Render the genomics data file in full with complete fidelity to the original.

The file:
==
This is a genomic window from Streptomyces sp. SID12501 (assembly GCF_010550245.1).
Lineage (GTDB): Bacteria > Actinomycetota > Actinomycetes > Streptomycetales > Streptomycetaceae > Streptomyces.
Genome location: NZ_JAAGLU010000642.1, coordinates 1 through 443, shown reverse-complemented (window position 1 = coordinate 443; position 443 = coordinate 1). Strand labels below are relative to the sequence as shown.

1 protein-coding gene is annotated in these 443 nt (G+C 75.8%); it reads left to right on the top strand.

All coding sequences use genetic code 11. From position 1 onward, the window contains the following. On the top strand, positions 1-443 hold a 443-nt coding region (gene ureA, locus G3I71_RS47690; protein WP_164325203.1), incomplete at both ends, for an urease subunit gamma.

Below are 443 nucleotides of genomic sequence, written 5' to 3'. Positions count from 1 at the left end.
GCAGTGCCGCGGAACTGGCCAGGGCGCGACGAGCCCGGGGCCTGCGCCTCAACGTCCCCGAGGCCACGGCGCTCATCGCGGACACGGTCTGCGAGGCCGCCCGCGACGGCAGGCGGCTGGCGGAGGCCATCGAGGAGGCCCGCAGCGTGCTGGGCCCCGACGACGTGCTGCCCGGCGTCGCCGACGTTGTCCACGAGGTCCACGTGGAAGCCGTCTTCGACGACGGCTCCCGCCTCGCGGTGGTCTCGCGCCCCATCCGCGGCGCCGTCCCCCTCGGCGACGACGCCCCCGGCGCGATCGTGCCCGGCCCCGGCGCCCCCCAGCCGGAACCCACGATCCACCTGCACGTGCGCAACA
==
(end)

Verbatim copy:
This is a genomic window from Streptomyces sp. SID12501 (assembly GCF_010550245.1).
Lineage (GTDB): Bacteria > Actinomycetota > Actinomycetes > Streptomycetales > Streptomycetaceae > Streptomyces.
Genome location: NZ_JAAGLU010000642.1, coordinates 1 through 443, shown reverse-complemented (window position 1 = coordinate 443; position 443 = coordinate 1). Strand labels below are relative to the sequence as shown.

1 protein-coding gene is annotated in these 443 nt (G+C 75.8%); it reads left to right on the top strand.

All coding sequences use genetic code 11. From position 1 onward, the window contains the following. On the top strand, positions 1-443 hold a 443-nt coding region (gene ureA, locus G3I71_RS47690; protein WP_164325203.1), incomplete at both ends, for an urease subunit gamma.

Below are 443 nucleotides of genomic sequence, written 5' to 3'. Positions count from 1 at the left end.
GCAGTGCCGCGGAACTGGCCAGGGCGCGACGAGCCCGGGGCCTGCGCCTCAACGTCCCCGAGGCCACGGCGCTCATCGCGGACACGGTCTGCGAGGCCGCCCGCGACGGCAGGCGGCTGGCGGAGGCCATCGAGGAGGCCCGCAGCGTGCTGGGCCCCGACGACGTGCTGCCCGGCGTCGCCGACGTTGTCCACGAGGTCCACGTGGAAGCCGTCTTCGACGACGGCTCCCGCCTCGCGGTGGTCTCGCGCCCCATCCGCGGCGCCGTCCCCCTCGGCGACGACGCCCCCGGCGCGATCGTGCCCGGCCCCGGCGCCCCCCAGCCGGAACCCACGATCCACCTGCACGTGCGCAACA